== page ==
Dancing on Ice… In a Volvo

There’s nothing quite like a winter’s morning in the mountains. The crystal-clear air that seems to form icicles in your lungs, the dome of infinite blue above your head and the snow that squeaks beneath your feet – it’s magical.

For all the captivating beauty of the Swedish ski resort, though, I was happy to pick my way across the car park and swap the icy mountain air for the heated ambience of my car: Volvo‘s new V90 Cross Country. Based on the company’s flagship V90 estate car, it adds a little off-road capability thanks to increased ground clearance, four-wheel drive and some tough plastic body protection.

It had certainly proved its worth the previous evening, transporting me, tired from two cramped flights on cheap and cheerless airlines, through the inky blackness of a sub-Arctic night in minimalist luxury. Today, though, a sterner test awaited it.

Just a few miles away, we’d heard of a lake so firmly encrusted with ice that the Swedes were using it as an airfield, landing light, two-seat planes on the frozen surface. The Swedes in question, it seemed, were willing to let us go and have a play in our new toy.

Volvo V90 Cross Country Ice Driving 4

Arriving at the lake, though, I had my reservations. The ice, which I’d expected to be metres thick, was just 30cm deep at the water’s edge, and though a man with the most incredibly grey eyes told me that it was double that thickness in the middle of the lake, I wasn’t convinced.

Still, he had a reassuringly poor taste in woolly hats, so I tentatively edged the car onto the flat expanse of ice. The car’s winter tyres bit into the soft layer of snow with vigour, giving it a surprising amount of grip, and my confidence rapidly grew.

Just minutes later, my foot was buried in the carpet, mashing the accelerator pedal to the floor as two white plumes billowed out behind me. A glance at the digital speedometer showed 85mph come and go, the crisp white needle steadily winding around the virtual dial as the Volvo shot down the improvised runway. As the wooden posts that marked the end of the good ice grew in my windscreen, I slowed to about 50kph, and flicked the steering right, then sharply left, before stamping on the throttle once more.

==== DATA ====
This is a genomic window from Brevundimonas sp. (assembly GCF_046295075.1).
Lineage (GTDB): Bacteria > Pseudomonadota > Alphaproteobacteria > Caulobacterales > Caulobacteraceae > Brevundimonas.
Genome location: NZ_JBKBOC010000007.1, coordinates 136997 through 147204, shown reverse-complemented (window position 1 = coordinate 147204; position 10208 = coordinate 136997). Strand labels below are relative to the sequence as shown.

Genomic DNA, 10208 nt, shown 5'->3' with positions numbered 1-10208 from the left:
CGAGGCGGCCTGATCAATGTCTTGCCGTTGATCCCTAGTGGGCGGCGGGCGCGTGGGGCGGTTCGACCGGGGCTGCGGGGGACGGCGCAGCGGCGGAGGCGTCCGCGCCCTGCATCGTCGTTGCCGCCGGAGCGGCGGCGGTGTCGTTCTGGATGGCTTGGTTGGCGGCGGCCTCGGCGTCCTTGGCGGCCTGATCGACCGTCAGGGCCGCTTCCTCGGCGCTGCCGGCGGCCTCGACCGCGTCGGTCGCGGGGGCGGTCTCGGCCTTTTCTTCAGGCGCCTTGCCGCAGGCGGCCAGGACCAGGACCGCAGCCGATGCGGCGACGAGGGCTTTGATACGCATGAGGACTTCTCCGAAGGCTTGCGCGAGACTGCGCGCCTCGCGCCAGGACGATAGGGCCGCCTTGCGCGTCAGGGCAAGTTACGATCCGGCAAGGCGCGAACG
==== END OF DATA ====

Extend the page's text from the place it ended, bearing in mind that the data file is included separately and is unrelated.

Even though I’d expected it – and even planned for it – my heart skipped a beat as I felt the rear tyres lose traction and begin to slide. The heavy tail slewed around, sending clouds of snow into the air, and the engine’s throaty roar abated for a moment as my toe involuntarily twitched on the pedal.

In a split-second, though, self-preservation took over, and my hands and feet were working overtime. A spin of the leather-bound steering wheel caught the slide, the stitching chafing my fingers as I hurled it over, while my right foot trembled on the gas, adjusting the power to hold the back end in place.

In such situations – even when you know there’s little to hit – the mind wanders to a strange place. I found my brain had dulled everything except sight and sound. Not that you’d say I was exploring the full breadth of either sense’s capabilities. All I could see was the patch of snow I’d picked as a reference point and all I could hear was the engine note rising and falling as I feathered the throttle.

But if holding the slide required concentration, it was nothing compared with pulling out of it. On ice, it’s incredibly easy to over- or under-cook it and find yourself either pointing the wrong way or in a second, less docile skid. I came out of my first attempt surprisingly cleanly, but it all fell down when I tried the same trick again.

This time my confidence was at its zenith, so I tried making a tight, 90-degree turn in a desperate bid to stay within the posts. As I pulled away, though, I got caught in a tank-slapper of my own making. You’re supposed to make small adjustments to bring everything back into line, but the terrifying prospect of falling through wafer-thin ice was at the root of all my thoughts. I sawed at the wheel, desperately trying to bring the wild fishtail under control, but but to no avail. In the end, the only way of stopping was to let go of everything and squelch to an ignominious halt, facing the wrong way.

At least, I thought, as I stepped out to brush the snow away from where it had collected on the brakes, there was nobody here to see it. Except the man in the naff hat. And my best mate – a handy racing driver who had wedged his sizeable frame into the passenger seat before we left the hotel.

“Well,” he said. “The first one was alright.”

I looked at him, waiting for the sucker punch to be delivered.

“The second one was s***.”

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